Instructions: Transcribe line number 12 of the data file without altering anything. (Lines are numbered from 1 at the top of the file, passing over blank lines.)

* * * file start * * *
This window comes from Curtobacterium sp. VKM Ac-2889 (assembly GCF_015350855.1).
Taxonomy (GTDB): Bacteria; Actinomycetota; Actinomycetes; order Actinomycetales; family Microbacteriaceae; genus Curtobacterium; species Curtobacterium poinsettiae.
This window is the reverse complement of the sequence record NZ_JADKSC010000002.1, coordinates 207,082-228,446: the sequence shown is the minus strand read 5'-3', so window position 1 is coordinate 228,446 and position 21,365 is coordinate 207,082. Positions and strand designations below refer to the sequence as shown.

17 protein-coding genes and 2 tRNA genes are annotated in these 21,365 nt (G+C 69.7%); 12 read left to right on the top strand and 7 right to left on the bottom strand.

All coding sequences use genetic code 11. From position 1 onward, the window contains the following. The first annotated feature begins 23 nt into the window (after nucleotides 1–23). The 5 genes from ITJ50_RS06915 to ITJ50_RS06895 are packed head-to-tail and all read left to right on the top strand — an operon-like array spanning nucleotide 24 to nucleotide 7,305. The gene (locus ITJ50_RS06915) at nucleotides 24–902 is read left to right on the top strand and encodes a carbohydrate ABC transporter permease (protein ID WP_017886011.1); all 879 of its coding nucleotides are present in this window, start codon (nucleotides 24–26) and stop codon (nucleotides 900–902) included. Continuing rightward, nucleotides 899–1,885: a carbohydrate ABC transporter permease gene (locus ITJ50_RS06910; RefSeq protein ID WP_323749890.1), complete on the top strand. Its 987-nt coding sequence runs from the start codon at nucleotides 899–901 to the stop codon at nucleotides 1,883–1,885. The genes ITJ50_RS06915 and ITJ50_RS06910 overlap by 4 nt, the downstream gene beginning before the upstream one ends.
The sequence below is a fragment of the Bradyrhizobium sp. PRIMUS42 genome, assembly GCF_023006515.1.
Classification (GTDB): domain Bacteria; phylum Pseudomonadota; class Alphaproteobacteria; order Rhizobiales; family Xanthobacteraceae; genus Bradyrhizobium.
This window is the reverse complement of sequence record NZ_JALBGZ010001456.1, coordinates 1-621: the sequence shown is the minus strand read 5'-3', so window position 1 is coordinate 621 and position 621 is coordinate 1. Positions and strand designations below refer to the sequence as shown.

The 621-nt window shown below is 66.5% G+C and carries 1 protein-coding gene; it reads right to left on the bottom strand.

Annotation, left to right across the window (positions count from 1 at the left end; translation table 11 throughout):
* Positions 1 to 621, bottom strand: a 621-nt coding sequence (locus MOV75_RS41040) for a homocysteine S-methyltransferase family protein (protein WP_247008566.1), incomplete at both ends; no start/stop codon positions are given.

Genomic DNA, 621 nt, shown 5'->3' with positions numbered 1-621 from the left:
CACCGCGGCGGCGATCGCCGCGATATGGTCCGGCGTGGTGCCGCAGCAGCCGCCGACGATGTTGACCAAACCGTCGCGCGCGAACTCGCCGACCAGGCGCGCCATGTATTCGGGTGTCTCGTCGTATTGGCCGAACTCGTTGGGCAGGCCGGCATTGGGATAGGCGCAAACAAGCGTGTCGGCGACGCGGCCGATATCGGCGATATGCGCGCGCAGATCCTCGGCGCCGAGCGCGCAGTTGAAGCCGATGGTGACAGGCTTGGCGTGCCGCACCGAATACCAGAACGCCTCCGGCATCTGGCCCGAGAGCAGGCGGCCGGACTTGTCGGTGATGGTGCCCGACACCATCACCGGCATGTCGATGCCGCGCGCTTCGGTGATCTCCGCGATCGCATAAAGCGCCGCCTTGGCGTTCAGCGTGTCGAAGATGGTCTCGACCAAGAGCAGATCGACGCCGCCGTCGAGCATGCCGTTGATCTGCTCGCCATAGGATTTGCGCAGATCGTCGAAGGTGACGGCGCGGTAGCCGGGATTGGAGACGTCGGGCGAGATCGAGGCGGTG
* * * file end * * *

Genomic DNA, 621 nt, shown 5'->3' with positions numbered 1-621 from the left: